Versions differ in Malaysia, Philippines border standoff

KUALA LUMPUR (Reuters) - Malaysian security forces have surrounded about 100 armed men believed to be from a breakaway rebel faction in the southern Philippines, Malaysian police and a government official said on Thursday, but a Philippine official said they were unarmed Filipinos who had been promised land.

The standoff in Malaysia's eastern Sabah state threatened to stir tension between the Southeast Asian neighbours whose ties have been periodically frayed by security and migration problems caused by a porous sea border.

Malaysian police said in a statement that the situation was "under control", but did not say whether the men had agreed with a request to surrender.

"We are dealing with 100 armed foreigners from the southern Philippines. The army and the police have cordoned off the place where these foreigners are waiting," a high-ranking Malaysian government source with direct knowledge of the situation told Reuters.

He said the gunmen were suspected to be from a faction unhappy with the Philippines' recent peace deal with the main Muslim rebel group in southern Mindanao island.

A senior Philippine military official dismissed the Malaysian account of the group, saying they were unarmed Filipinos who had been promised land in Sabah.

He said a meeting over the land claim had attracted a large crowd and drawn the attention of Malaysian authorities.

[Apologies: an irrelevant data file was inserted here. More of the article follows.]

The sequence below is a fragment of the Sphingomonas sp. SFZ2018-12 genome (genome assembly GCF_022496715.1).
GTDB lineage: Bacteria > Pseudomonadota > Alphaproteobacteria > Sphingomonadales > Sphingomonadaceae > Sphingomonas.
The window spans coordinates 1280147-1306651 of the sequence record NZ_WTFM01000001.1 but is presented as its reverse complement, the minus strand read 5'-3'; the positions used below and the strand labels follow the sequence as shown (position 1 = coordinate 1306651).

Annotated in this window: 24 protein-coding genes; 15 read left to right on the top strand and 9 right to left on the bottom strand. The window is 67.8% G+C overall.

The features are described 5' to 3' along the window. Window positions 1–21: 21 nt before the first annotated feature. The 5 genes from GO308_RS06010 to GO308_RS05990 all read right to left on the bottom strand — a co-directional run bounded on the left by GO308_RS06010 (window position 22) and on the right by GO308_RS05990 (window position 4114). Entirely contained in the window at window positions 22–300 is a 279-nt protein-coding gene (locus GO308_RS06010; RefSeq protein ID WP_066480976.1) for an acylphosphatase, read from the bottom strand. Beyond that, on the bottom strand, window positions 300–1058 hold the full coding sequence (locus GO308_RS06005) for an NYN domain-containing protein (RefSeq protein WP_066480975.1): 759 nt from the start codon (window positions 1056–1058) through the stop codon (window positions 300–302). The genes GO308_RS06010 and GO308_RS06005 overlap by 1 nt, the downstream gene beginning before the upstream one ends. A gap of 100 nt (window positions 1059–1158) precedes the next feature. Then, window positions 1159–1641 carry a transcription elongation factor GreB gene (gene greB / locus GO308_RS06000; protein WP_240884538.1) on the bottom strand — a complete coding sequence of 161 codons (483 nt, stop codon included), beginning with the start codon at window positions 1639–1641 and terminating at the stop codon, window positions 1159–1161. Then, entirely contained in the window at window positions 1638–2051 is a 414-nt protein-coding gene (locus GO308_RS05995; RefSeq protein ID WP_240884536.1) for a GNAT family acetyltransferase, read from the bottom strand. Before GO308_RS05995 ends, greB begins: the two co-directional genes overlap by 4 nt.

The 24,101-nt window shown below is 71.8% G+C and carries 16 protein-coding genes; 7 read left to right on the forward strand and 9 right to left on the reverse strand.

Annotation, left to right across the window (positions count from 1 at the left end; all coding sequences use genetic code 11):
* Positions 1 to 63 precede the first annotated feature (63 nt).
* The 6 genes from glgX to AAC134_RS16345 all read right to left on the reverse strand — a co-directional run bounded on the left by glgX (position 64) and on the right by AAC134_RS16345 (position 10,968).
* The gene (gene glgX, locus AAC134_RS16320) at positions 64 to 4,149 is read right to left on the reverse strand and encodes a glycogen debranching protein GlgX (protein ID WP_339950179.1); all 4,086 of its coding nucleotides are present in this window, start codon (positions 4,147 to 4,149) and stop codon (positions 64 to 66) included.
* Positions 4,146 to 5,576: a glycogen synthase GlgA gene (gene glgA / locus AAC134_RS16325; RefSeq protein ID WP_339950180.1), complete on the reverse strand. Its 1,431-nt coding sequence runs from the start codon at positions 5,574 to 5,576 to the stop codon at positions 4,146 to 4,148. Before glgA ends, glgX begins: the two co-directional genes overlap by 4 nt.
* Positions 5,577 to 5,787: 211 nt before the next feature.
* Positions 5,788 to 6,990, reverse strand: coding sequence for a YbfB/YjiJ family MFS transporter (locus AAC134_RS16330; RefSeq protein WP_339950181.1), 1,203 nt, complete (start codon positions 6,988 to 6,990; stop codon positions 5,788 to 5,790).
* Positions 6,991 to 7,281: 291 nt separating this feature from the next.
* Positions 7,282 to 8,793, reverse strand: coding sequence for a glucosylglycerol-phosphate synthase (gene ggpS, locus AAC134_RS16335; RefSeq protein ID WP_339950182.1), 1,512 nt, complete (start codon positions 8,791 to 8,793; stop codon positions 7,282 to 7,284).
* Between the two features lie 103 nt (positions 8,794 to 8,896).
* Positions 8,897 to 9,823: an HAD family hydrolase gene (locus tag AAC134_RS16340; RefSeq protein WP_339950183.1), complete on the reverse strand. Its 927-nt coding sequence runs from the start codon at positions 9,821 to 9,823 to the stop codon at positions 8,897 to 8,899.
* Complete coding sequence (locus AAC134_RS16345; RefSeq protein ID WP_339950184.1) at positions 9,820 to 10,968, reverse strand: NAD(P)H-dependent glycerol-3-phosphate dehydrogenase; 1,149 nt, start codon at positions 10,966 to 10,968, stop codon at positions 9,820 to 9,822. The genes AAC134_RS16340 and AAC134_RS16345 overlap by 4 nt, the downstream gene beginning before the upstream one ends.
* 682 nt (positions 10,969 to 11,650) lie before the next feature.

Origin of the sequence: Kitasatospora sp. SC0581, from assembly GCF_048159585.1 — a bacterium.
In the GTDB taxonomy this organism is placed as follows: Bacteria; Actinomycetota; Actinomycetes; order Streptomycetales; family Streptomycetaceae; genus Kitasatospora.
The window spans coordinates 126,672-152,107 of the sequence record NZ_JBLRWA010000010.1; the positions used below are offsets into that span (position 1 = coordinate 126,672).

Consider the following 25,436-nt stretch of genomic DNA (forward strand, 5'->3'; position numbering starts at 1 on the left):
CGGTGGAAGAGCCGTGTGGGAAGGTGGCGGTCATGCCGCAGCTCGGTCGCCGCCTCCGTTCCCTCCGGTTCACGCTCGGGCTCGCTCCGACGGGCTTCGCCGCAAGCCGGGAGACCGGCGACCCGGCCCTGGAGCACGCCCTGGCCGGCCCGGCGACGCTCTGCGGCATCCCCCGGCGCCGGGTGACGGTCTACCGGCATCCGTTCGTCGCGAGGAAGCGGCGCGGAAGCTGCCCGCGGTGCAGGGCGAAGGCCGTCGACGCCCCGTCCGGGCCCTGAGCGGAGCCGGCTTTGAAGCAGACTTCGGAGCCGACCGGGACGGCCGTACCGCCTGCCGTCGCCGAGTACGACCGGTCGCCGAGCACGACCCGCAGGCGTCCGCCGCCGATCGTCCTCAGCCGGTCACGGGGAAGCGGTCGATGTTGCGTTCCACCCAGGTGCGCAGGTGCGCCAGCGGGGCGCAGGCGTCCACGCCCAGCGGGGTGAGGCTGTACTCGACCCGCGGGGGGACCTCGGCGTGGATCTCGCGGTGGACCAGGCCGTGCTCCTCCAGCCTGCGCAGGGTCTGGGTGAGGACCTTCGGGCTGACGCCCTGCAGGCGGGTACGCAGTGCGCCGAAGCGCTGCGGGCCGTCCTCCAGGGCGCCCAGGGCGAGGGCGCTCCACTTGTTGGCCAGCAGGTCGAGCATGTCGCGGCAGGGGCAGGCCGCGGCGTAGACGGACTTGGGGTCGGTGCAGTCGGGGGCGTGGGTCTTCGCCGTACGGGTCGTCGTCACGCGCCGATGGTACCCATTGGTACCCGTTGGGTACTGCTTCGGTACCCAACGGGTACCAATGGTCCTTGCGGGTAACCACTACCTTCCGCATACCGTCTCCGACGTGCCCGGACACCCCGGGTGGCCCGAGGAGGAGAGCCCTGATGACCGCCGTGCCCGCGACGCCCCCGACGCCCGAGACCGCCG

"We know that these people arrived there five days ago and most of them are from nearby islands," the official, who asked not to be identified, said.

"Some of them were already residents in Sabah for a long time and they normally cross the border without any problem."

The number of illegal Muslim immigrants from the impoverished southern Philippines has surged in recent decades, stirring social tensions with indigenous Christian inhabitants in Sabah.

The Philippine government signed a landmark peace deal with Muslim rebels late last year to end a 40-year conflict in the south, but some factions have voiced opposition.

"Since Malaysia brokered the deal, followers from the Misuari Breakaway Group have decided to stir up some trouble and create fireworks in Sabah," the senior Malaysian official said, referring to a faction within the MNLF rebel group.

In 2000, a group of militants from the southern Philippines kidnapped 21 tourists from the Sabah diving resort of Sipadan. In 1985, 11 people were killed when gunmen believed to be from the southern Philippines entered Lahad Datu in Sabah, shooting at random before robbing the local branch of Standard Chartered Bank. (Reporting By Siva Sithraputhran and Niluksi Koswanage in Kuala Lumpur; Manuel Mogato in Manila; Editing by Stuart Grudgings and Nick Macfie)

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